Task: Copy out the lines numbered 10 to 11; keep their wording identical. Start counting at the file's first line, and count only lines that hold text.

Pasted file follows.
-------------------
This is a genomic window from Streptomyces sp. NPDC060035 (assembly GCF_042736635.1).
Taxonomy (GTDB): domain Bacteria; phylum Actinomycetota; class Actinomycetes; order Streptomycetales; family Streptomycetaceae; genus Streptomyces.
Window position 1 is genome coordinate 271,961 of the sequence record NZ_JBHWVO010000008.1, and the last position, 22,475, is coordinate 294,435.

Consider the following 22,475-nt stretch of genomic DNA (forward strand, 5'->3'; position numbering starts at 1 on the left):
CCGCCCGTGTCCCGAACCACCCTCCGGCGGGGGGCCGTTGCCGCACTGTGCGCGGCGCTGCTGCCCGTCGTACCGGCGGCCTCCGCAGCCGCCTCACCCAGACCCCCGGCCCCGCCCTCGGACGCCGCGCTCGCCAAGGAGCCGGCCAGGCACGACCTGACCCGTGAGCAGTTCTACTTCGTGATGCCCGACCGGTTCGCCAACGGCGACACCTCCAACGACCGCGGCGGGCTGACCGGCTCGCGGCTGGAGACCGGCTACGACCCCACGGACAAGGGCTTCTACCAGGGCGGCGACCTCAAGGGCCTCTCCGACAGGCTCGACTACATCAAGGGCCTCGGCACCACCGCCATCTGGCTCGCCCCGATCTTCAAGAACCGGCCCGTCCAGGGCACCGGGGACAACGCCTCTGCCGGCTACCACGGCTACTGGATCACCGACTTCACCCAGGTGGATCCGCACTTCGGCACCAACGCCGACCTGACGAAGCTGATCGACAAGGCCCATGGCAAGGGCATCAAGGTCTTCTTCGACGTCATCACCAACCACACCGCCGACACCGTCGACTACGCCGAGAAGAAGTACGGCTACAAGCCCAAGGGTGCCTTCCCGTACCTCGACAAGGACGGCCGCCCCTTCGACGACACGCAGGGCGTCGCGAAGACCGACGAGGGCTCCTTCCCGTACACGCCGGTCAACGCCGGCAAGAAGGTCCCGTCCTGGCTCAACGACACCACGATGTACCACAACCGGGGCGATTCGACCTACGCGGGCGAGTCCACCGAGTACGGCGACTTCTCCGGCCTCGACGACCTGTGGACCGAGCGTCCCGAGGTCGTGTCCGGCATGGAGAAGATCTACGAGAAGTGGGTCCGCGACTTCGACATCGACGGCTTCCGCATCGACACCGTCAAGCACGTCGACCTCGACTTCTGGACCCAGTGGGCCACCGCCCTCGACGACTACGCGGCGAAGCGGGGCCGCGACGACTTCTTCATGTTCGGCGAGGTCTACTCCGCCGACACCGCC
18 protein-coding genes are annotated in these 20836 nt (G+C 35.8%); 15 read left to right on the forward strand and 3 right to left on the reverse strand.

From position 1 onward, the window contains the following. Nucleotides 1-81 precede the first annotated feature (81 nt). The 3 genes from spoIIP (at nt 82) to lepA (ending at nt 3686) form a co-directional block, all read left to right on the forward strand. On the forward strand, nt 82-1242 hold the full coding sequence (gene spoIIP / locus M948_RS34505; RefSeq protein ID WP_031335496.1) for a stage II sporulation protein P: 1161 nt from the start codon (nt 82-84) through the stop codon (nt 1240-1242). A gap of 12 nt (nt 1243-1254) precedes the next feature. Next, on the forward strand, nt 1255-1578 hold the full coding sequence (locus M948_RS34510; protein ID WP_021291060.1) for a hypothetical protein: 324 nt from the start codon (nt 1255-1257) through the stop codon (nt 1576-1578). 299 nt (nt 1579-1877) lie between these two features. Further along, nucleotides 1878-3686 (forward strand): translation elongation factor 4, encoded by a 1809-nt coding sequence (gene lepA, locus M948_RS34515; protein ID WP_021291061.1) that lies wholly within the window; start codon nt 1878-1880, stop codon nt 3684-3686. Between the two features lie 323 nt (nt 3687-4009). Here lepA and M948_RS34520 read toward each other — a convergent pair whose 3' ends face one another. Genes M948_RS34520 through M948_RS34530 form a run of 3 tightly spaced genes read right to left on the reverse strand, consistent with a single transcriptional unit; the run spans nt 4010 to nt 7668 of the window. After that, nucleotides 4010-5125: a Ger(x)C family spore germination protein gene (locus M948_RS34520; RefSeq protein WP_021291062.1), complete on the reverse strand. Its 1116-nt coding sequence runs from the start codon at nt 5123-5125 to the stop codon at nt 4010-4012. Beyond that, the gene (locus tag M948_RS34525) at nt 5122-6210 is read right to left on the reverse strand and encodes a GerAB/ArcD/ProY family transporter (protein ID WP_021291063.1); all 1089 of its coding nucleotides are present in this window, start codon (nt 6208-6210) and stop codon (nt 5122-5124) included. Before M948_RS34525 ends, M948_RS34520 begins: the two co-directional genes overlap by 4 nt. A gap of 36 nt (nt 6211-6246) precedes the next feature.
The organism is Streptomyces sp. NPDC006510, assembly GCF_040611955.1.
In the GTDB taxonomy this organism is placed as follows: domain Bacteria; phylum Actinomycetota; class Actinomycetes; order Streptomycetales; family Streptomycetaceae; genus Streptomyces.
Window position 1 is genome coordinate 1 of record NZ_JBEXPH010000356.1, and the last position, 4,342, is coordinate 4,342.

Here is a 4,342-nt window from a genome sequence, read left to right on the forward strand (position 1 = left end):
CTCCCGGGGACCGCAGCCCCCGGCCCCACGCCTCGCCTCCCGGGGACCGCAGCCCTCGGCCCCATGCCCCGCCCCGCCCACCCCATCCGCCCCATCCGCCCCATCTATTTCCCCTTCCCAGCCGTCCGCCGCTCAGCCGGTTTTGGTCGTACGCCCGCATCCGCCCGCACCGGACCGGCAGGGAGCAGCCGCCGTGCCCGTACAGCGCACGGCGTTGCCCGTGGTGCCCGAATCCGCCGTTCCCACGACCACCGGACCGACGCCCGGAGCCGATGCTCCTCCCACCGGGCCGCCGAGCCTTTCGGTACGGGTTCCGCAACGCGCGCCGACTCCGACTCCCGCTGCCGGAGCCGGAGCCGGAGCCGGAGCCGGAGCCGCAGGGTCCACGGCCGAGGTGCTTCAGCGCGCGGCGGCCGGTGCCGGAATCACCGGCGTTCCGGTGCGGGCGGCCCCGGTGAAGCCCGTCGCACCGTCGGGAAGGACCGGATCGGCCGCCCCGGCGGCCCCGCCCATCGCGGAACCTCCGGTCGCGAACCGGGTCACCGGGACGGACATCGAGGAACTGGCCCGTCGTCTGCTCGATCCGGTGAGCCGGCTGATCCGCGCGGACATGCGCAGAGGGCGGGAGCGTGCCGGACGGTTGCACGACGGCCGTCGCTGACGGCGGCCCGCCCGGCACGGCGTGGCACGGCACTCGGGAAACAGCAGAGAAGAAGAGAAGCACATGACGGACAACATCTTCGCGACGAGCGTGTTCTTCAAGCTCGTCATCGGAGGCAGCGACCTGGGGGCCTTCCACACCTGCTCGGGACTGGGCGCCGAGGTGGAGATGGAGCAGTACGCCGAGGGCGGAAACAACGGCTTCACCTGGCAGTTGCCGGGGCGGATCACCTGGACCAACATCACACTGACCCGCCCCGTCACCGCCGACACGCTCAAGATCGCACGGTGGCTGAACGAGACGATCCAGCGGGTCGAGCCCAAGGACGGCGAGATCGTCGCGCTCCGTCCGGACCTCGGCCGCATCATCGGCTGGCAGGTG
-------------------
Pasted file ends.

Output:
Window position 1 is genome coordinate 1 of record NZ_JBEXPH010000356.1, and the last position, 4,342, is coordinate 4,342.

Here is a 4,342-nt window from a genome sequence, read left to right on the forward strand (position 1 = left end):